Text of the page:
International Day of the Girl

Today – Thursday 11 October 2012 is the United Nations’ first-ever International Day of the Girl.  Finally, an acknowledgement that as with many things in life the disparity between male and female genders still exists and the gulf that has been created especially in developing countries is alarming and awareness needs to be generated.

In education, the statistics of girls not having access to study and learning is quite severe and has impacted upon the growth and development of personal, social, cultural and economic communities.

Education for all, equality and inclusion are all concepts that westernised society is familiar with and embraces measures to extend learning to all.  In the UK, although we take issue sometimes with the state of the education system, at the end of the day it is a constant in the majority of children’s and adolescents lives.

I think sometimes we forget how privileged we are to have this framework of systematic learning!

So, what does International Day of the Girl mean and why is it so important?  Well, when you educate a girl, extraordinary things happen:

  • Population growth is curbed: When girls receive 7 years of schooling, they marry 4 years later and have 2.2 fewer children. (United Nations Population Fund)
  • GDP rises: When 10% more of its girls go to school, a country’s GDP increases an average of 3%. (Council on Foreign Relations)
  • Health is improved: Educated mothers are 50% more likely to immunize their children. And when more girls are educated, a country’s malnutrition and HIV rates decline. (UNGEI, the Council on Foreign Relations)
  • Food is more available: When female farmers are educated, crop yields rise. (Food Policy)
  • Family and community investment: $1 in the hands of a woman is, on average, worth $10 in the hands of a man. (Population Council)
  •  Honest governance: When women take leadership roles in their community, corruption diminishes. (Centre for Global Development)
  • Structures change: When women are educated and empowered, democracy is more likely to flourish and the conditions that promote extremism are reduced. (World Politics)

So by creating this awareness about the importance of education for girls on a global basis, things can happen, attitudes can change and girls can become empowered to take control of their lives and make informed choices based on given knowledge and understanding.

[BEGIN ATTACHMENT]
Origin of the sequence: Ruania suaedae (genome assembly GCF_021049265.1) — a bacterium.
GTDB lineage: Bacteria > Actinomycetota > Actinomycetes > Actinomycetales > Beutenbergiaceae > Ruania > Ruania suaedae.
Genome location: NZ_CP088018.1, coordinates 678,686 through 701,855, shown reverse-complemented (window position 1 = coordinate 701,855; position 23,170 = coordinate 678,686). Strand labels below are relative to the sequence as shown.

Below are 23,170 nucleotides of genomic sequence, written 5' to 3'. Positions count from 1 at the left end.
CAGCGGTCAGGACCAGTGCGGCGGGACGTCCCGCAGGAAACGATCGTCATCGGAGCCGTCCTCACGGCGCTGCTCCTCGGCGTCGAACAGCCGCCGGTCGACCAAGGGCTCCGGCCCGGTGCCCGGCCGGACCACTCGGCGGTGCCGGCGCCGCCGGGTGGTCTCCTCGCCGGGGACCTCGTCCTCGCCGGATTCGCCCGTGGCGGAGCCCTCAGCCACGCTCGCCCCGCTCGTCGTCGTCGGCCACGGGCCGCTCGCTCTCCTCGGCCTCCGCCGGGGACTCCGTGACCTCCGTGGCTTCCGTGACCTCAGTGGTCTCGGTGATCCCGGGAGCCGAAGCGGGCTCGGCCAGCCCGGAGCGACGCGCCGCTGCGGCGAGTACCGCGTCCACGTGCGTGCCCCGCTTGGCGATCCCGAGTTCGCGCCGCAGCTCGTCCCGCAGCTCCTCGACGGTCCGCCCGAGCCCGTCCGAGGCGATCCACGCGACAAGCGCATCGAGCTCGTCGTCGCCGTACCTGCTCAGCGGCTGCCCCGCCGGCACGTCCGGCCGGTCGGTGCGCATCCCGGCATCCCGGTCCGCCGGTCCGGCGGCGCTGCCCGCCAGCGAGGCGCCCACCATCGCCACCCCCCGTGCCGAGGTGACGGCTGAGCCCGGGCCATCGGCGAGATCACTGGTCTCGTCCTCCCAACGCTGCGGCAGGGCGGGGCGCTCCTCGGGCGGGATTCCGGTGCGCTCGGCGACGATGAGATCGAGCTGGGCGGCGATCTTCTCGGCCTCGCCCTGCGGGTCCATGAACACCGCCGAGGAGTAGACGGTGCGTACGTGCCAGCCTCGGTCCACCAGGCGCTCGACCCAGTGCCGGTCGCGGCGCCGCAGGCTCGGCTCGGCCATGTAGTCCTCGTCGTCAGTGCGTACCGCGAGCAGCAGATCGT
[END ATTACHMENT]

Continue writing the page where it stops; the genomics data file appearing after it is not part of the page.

There are two organisations that exist which campaign to support education specifically for girls and fight to make people aware of the plight of girls in developing countries.

10×10 – Educate Girls. Change the World.

‘When you educate a girl, you can break cycles of poverty in just one generation.’

10×10 is a global campaign to educate and empower girls all around the world. On October 11th, 10×10 will collaborate with individuals and partners around the globe to hold events designed to raise awareness in local communities about the importance of educating girls.

Girl Rising is the feature-length film at the centre of 10×10’s global action campaign for girls’ education. The film reveals the extraordinary stories of girls from around the globe, fighting to overcome impossible odds on the road to realizing their dreams of education.

Directed by Academy Award nominated documentary director Richard E. Robbins, Girl Rising includes voice performances from esteemed actresses Meryl Streep, Kerry Washington, and Selena Gomez, among others.

Every time you share the trailer below for Girl Rising through Facebook or Twitter, a $1 donation (up to $20,000) will go to the 10×10 Fund for Girls’ Education to support the work of their partners around the globe. Help spread the word about the benefits of educating girls everywhere.


Plan was founded 75 years ago, and is one of the oldest and largest children’s development organisations in the world. They work in 50 developing countries across Africa, Asia and the Americas to promote child rights and lift millions of children out of poverty.  In 2011, Plan reached 56,500,000 children in 58,053 communities.

Girls have a right to choose, have a right to decide their own future and destiny and they damn well have a right to an education.  So just for one day, think about somebody else and what you, me, we can do.  Working together, in unison we can make a difference, we can influence global policies and we can change the plight of girls in developing countries.

Images reproduced from and
Trailer reproduced from YouTube / 10x10act

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About Sharon Yull

Sharon Yull is an academic, researcher, business consultant and published author of over twenty business and computing books and publications.She is qualified with a BSc, MSc, HND in Business and Finance, PGCE, Fellow of the Institute for Learning and also an Associate of the Assessors Institute. Sharon enjoys reading, swimming, outdoor pursuits, theatre, music and travelling. She is an inherent romantic always there to offer support, guidance and a shoulder to cry or laugh on.
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